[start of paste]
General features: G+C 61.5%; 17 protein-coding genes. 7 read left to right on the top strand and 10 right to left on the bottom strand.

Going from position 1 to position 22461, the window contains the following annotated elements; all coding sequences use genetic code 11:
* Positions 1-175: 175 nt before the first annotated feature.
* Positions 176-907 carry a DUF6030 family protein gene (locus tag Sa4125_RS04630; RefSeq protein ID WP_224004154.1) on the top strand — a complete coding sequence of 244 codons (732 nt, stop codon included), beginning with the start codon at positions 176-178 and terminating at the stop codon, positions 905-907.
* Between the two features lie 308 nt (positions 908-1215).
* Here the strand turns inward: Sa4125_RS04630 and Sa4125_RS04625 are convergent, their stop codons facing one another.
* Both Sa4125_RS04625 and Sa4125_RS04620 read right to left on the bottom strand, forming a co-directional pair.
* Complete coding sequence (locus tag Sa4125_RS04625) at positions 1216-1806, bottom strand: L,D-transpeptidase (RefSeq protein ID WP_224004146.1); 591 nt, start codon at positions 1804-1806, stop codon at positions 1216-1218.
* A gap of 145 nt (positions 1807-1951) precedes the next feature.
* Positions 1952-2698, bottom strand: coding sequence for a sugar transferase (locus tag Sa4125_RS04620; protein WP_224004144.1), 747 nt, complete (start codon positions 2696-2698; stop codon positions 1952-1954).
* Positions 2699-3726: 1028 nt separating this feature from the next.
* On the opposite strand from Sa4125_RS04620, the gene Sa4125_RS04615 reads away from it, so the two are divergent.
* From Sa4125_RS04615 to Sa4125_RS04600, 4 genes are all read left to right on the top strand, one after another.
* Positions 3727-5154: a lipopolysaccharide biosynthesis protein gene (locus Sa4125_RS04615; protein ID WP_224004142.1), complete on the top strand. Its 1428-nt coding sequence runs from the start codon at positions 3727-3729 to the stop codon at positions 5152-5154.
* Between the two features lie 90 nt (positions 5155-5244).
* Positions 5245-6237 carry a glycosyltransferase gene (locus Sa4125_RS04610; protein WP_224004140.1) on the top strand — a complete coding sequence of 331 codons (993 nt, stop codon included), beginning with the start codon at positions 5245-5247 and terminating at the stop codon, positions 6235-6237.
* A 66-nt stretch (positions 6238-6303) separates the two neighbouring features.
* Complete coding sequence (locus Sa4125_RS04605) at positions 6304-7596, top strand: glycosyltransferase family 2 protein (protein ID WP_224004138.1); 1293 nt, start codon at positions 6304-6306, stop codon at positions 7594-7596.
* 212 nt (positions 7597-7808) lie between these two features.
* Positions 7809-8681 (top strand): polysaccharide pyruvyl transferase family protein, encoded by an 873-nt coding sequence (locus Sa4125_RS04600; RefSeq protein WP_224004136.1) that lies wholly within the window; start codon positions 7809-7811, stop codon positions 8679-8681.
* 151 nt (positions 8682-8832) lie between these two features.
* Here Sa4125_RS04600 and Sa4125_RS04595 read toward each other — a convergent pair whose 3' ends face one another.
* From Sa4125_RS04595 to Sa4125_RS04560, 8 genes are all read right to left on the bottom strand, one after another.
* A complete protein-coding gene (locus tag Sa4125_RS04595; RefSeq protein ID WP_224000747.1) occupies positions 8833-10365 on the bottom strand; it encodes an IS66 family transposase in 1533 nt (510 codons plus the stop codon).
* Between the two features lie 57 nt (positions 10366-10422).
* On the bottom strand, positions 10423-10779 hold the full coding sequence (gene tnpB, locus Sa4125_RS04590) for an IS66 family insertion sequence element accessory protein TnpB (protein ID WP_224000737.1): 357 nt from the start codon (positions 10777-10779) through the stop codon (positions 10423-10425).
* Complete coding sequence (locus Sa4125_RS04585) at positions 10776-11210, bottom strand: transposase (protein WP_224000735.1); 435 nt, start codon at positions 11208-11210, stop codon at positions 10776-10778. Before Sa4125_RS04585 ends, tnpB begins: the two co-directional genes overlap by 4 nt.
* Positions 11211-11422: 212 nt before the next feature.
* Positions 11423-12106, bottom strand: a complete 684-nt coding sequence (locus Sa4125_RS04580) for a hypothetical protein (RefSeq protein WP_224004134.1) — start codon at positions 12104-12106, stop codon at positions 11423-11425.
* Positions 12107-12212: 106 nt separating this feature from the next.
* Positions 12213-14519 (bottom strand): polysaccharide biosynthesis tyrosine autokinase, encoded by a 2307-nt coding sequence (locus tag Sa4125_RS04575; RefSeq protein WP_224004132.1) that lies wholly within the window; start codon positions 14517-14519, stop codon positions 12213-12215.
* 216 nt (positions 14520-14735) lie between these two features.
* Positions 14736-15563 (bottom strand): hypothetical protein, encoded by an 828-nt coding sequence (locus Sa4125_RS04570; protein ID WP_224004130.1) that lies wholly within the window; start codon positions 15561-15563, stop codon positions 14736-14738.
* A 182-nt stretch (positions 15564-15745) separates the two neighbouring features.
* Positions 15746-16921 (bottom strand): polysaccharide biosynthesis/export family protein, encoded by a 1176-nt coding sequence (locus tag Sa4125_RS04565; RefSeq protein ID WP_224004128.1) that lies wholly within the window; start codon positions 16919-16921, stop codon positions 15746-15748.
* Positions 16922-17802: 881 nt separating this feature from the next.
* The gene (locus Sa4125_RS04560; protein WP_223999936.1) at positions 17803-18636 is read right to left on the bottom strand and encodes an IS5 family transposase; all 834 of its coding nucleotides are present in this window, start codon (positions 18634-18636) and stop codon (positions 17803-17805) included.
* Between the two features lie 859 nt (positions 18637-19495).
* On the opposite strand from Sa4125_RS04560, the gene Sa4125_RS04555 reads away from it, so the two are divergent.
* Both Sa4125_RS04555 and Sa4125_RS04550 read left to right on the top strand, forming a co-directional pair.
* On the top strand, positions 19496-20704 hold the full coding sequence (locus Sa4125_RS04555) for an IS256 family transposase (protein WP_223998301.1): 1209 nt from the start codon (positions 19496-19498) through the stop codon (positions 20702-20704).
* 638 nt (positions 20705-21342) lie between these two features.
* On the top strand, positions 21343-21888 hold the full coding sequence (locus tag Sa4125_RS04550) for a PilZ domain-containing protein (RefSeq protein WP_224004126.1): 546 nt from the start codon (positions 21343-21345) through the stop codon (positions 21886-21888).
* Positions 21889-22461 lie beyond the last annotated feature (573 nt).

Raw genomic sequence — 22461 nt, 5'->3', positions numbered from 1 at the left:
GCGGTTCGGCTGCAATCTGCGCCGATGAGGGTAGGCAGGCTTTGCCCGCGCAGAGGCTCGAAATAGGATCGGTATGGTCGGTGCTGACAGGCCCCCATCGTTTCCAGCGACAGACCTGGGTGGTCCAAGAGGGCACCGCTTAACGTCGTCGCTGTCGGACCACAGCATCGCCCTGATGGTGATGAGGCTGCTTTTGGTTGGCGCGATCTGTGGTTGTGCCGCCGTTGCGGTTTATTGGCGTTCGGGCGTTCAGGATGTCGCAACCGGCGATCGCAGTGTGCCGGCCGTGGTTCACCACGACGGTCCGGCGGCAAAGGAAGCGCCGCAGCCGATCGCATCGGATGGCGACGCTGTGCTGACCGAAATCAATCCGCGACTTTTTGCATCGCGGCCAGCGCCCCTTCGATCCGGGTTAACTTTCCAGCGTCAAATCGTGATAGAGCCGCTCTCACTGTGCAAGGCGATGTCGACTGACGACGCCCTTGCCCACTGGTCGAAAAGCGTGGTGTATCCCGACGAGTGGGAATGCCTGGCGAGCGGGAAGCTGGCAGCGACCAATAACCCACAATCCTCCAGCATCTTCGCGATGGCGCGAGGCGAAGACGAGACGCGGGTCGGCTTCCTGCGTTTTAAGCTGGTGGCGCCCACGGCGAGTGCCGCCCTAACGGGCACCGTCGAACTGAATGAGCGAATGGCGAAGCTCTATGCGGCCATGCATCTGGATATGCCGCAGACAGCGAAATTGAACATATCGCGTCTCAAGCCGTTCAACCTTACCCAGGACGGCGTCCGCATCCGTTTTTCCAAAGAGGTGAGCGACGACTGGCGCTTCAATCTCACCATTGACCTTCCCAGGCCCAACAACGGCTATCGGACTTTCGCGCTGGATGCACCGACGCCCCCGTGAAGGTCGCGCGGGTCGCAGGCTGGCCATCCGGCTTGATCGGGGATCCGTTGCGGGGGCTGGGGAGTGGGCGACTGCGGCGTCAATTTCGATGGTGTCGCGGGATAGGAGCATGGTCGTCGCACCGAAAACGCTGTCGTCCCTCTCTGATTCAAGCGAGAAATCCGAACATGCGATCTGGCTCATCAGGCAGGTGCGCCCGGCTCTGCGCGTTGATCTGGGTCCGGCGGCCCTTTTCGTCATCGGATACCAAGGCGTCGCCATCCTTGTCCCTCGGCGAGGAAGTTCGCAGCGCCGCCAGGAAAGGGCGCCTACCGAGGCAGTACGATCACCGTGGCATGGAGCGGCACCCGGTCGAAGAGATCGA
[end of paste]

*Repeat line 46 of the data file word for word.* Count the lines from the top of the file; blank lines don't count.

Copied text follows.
GCGGTTCGGCTGCAATCTGCGCCGATGAGGGTAGGCAGGCTTTGCCCGCGCAGAGGCTCGAAATAGGATCGGTATGGTCGGTGCTGACAGGCCCCCATCGTTTCCAGCGACAGACCTGGGTGGTCCAAGAGGGCACCGCTTAACGTCGTCGCTGTCGGACCACAGCATCGCCCTGATGGTGATGAGGCTGCTTTTGGTTGGCGCGATCTGTGGTTGTGCCGCCGTTGCGGTTTATTGGCGTTCGGGCGTTCAGGATGTCGCAACCGGCGATCGCAGTGTGCCGGCCGTGGTTCACCACGACGGTCCGGCGGCAAAGGAAGCGCCGCAGCCGATCGCATCGGATGGCGACGCTGTGCTGACCGAAATCAATCCGCGACTTTTTGCATCGCGGCCAGCGCCCCTTCGATCCGGGTTAACTTTCCAGCGTCAAATCGTGATAGAGCCGCTCTCACTGTGCAAGGCGATGTCGACTGACGACGCCCTTGCCCACTGGTCGAAAAGCGTGGTGTATCCCGACGAGTGGGAATGCCTGGCGAGCGGGAAGCTGGCAGCGACCAATAACCCACAATCCTCCAGCATCTTCGCGATGGCGCGAGGCGAAGACGAGACGCGGGTCGGCTTCCTGCGTTTTAAGCTGGTGGCGCCCACGGCGAGTGCCGCCCTAACGGGCACCGTCGAACTGAATGAGCGAATGGCGAAGCTCTATGCGGCCATGCATCTGGATATGCCGCAGACAGCGAAATTGAACATATCGCGTCTCAAGCCGTTCAACCTTACCCAGGACGGCGTCCGCATCCGTTTTTCCAAAGAGGTGAGCGACGACTGGCGCTTCAATCTCACCATTGACCTTCCCAGGCCCAACAACGGCTATCGGACTTTCGCGCTGGATGCACCGACGCCCCCGTGAAGGTCGCGCGGGTCGCAGGCTGGCCATCCGGCTTGATCGGGGATCCGTTGCGGGGGCTGGGGAGTGGGCGACTGCGGCGTCAATTTCGATGGTGTCGCGGGATAGGAGCATGGTCGTCGCACCGAAAACGCTGTCGTCCCTCTCTGATTCAAGCGAGAAATCCGAACATGCGATCTGGCTCATCAGGCAGGTGCGCCCGGCTCTGCGCGTTGATCTGGGTCCGGCGGCCCTTTTCGTCATCGGATACCAAGGCGTCGCCATCCTTGTCCCTCGGCGAGGAAGTTCGCAGCGCCGCCAGGAAAGGGCGCCTACCGAGGCAGTACGATCACCGTGGCATGGAGCGGCACCCGGTCGAAGAGATCGA